Exploring Lessons Learned from Decades of Slum Upgrading in Brazil

A new publication analyses the different slum upgrading approaches that were undertaken in Brazil over the past decades, evaluates what worked, what didn’t, and why.

Over the past four decades Brazil has become one of the most urbanised countries in the world, with more than 80 percent of Brazilians living in cities.
Throughout this period of rapid transition, Brazil’s cities and the national government have tested many different policies and approaches to slum upgrading, with varying degrees of success.
These experiences are explored in Slum Upgrading: Lessons Learned from Brazil, a new publication that analyses the different slum upgrading approaches that were undertaken in Brazil, evaluates what worked, what didn’t, and why.  The book was launched 5 September by Fernanda Magalhaes of the Inter-American Development Bank (IDB), principal author of the report.
Written mainly for urban development professionals and decision makers involved in policy and programme design, Slum Upgrading disseminates useful lessons learned from urban development and favela urbanisation operations in Brazil financed by the Brazilian Government and the Inter-American Development Bank (IDB), the main source of multilateral financing for slum upgrading in Latin America, over the past ten years at the federal, state and municipal levels.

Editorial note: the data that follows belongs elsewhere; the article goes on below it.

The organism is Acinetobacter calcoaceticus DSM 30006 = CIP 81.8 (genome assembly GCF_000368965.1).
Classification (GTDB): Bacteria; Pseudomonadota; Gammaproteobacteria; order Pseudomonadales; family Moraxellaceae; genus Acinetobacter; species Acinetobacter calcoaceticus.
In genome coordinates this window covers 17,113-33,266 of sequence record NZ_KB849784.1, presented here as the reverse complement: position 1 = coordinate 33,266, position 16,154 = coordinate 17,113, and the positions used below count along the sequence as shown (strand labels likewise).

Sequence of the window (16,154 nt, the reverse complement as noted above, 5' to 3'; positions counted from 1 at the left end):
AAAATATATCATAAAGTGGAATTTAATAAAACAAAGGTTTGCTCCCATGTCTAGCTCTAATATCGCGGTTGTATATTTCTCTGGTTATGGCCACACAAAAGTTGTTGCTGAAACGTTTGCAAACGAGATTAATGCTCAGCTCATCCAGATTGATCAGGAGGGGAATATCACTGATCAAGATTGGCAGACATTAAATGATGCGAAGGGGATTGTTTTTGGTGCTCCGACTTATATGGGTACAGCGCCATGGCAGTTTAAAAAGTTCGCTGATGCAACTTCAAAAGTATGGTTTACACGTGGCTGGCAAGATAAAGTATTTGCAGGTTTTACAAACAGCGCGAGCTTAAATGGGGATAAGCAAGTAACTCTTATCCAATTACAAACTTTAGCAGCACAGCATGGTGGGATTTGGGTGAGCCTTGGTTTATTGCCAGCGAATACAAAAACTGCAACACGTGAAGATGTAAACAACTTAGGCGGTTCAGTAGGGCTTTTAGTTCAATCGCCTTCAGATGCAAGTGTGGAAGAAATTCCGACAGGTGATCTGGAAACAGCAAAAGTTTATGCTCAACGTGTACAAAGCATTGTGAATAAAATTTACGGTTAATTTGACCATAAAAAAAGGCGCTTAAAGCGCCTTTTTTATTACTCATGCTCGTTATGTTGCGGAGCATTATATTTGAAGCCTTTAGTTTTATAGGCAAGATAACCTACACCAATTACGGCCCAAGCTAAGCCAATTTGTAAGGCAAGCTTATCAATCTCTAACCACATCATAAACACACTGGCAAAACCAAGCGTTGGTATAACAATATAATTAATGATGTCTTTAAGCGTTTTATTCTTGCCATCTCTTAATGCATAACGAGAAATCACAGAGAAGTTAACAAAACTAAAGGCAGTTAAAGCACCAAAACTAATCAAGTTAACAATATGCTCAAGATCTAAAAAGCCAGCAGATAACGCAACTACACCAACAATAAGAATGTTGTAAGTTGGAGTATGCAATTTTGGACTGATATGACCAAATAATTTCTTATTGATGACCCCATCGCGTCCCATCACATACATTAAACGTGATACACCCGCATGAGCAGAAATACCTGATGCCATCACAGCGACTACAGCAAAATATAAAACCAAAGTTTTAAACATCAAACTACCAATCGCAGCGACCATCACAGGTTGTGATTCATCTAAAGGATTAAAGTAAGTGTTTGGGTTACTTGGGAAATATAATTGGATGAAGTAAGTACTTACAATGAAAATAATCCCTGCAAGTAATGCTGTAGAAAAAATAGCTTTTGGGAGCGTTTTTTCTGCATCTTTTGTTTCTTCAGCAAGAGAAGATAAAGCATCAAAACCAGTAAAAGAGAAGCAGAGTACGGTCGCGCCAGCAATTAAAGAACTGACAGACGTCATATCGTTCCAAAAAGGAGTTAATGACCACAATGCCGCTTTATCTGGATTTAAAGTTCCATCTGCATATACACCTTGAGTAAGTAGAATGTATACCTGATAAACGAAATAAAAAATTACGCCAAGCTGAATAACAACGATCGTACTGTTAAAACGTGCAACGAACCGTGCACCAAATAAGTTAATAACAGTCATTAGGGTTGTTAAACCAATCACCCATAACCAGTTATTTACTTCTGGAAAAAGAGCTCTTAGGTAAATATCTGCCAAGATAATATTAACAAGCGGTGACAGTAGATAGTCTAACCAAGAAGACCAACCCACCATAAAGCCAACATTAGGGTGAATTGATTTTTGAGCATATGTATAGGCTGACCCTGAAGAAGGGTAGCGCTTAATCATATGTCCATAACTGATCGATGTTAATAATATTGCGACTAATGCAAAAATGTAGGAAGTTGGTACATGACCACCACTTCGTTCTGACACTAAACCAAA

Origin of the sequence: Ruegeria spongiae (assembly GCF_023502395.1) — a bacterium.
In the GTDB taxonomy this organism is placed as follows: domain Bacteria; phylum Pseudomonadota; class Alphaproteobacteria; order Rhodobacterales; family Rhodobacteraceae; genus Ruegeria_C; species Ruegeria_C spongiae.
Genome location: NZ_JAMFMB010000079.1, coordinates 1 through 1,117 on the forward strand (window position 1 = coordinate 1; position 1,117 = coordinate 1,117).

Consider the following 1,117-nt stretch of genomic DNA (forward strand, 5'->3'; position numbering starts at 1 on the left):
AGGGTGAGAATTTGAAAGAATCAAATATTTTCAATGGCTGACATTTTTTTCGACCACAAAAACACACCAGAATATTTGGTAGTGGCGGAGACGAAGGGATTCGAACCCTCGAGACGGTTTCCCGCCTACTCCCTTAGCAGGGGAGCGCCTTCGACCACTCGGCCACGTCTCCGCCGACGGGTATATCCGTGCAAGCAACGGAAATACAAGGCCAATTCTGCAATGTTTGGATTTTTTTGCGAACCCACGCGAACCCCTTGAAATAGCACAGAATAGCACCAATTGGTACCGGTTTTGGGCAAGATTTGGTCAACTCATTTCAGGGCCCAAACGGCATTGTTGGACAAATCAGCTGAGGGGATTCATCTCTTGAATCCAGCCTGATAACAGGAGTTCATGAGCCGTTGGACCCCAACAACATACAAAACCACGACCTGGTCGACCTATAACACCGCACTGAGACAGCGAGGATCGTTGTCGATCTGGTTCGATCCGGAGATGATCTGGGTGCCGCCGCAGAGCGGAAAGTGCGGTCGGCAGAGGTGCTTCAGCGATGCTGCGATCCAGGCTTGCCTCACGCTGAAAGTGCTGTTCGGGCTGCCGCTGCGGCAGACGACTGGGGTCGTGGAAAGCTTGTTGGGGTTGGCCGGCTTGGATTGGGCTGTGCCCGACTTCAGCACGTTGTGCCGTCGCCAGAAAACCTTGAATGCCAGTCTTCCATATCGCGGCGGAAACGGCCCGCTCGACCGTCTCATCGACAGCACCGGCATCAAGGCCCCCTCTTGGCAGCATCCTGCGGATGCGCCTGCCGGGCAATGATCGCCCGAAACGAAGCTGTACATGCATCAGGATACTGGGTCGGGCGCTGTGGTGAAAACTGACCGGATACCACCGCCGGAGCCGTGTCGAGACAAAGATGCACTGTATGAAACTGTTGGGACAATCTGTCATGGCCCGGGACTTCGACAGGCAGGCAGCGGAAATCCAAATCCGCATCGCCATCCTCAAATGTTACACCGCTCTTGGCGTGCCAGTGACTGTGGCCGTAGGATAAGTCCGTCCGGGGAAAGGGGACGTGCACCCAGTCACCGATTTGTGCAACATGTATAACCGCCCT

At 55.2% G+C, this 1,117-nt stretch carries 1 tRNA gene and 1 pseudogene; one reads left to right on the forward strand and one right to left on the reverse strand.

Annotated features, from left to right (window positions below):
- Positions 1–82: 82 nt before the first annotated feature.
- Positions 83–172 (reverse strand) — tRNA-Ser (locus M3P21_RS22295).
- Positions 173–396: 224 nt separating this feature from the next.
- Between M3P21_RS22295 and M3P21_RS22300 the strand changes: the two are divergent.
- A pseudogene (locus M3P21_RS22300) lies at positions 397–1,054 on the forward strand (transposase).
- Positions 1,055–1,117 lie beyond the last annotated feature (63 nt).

Slum Upgrading does not provide guidelines for a successful slum upgrading approach; rather, it considers what was important in the decision making process that enabled results to be achieved. It offers a practical analysis of the evolution of the project cycle, enabling a better understanding of the key stages of the design and execution process, its main players, and the impact of observed institutional and political conditions.


The concept of programme integration in slum upgrading features prominently throughout the book. It also highlights the importance of a multi-sector approach that links the physical aspect of upgrading to social and economic dimensions, including health care, education and economic development.
The experience of Brazil, both positive and negative, offers tremendous lessons for African countries that are at the beginning of the urbanisation process. They also provide valuable source of knowledge for the government of Brazil as it moves forward with the massive Growth Acceleration Programme (PAC), a strategic investment initiative that comprises thousands of infrastructure projects, including slum upgrading.
The idea for the publication was developed through collaboration among the IDB, the Cities Alliance, the Brazilian Ministry of Cities, and the Caixa Econômica Federal, which formed a partnership for the purpose of consolidating operational knowledge. Mariana Kara Jose, the Cities Alliance’s regional representative in Brazil, managed our contributions to the publication, and the Alliance also hosted the book launch at the sixth World Urban Forum in Naples.